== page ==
Sunday, April 1, 2012


“Some people think only intellect counts: knowing how to solve problems, knowing how to get by, knowing how to identify an advantage and seize it. But the functions of intellect are insufficient without courage, love, friendship, compassion, and empathy.” 

-Dean Koontz


Before there was Autism in our lives, there was the Alphabet.

Back when Autism was nothing more to us than a "Ten Minutes to Wapner" reference from the movie Rain Man, our Little Man showed an an amazing interest in and aptitude for letters. Well before he was two years old he was reciting the alphabet phonetically.  At the time, we were amazed at such a demonstration of  intellect at such a young age.  However, in retrospect, we should have been more concerned when that beautiful little boy woke from his naps - not calling for mom or dad - but reciting a letter of the day along with the sound it makes.  "The "A" says "Ahhhhh."

We are now almost 4 years removed from D-Day (the Date of Diagnosis) and his love of the Alphabet has not subsided.  He can still get lost in letters.

But when life gives you the alphabet, you make alphabet soup right?

Over time, my wife and I have been slowly able to discover ways to use his reading and writing abilities to get around his communication impairments.  Spelling names in sign language helped him learn and remember the names of relatives.   Hand written multiple choice questions have helped us understand his needs and desires. Written lists have helped him understand and prepare for what his day will entail.  Fill in the blank sentences have helped us learn what he is thinking.  None of it is perfect -- all just pieces to the puzzle.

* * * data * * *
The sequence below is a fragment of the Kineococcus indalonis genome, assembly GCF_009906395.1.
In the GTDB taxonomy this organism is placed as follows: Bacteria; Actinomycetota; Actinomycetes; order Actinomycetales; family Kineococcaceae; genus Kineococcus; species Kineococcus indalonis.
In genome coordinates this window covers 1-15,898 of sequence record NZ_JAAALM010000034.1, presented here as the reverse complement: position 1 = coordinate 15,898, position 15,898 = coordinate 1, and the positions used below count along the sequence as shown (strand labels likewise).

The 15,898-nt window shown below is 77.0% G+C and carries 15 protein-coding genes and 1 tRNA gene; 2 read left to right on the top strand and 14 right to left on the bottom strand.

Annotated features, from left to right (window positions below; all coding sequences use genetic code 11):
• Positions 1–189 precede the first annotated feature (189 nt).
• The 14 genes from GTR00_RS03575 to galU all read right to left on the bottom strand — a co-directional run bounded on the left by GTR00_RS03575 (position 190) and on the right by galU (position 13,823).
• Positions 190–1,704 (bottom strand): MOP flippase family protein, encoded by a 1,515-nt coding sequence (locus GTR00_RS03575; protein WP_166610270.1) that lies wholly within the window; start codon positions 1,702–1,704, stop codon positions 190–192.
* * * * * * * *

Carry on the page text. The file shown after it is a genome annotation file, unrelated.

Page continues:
Some day I will write more about the difficult choice my wife and I made when we decided to have another child after our middle son was diagnosed with Autism.  The risk of having second child with Autism is significantly greater when you already have one child with Autism.

But, I will tell you of the happiest days of our lives was when we held up the letter "A" to our typically developing three year old little baby boy and asked him "What's this?"  To which, he responded "C?"


  1. this is a subject I've been hearing more and more about, but don't know much about it. You've started the Challenge with some interesting information.

    Places I Remember
    Wrote By Rote
    An A to Z Co-host blog

  2. I love that last part where you were happy your child was wrong. Its the little things huh? Great post, I enjoyed it.

  3. This is definitely a subject which requires so much more to learn from and one which has touched my family also though in a much milder fashion.

    This is a wonderful post in all ways.

  4. Amazing...thank you for sharing part of your story with us...I have friends who are Autistic and see life differently and sometimes better than I do...precious gifts they are.

  5. Just getting back to your "A" post. I love this post. I really like the way you incorporate different strategies to communicate. Mostly, I like the last sentence. I don't get to hear that perspective very often in my "circles", but I can certainly appreciate it.

  6. I loved this post too! I'm gaining some real insight here - thank you :)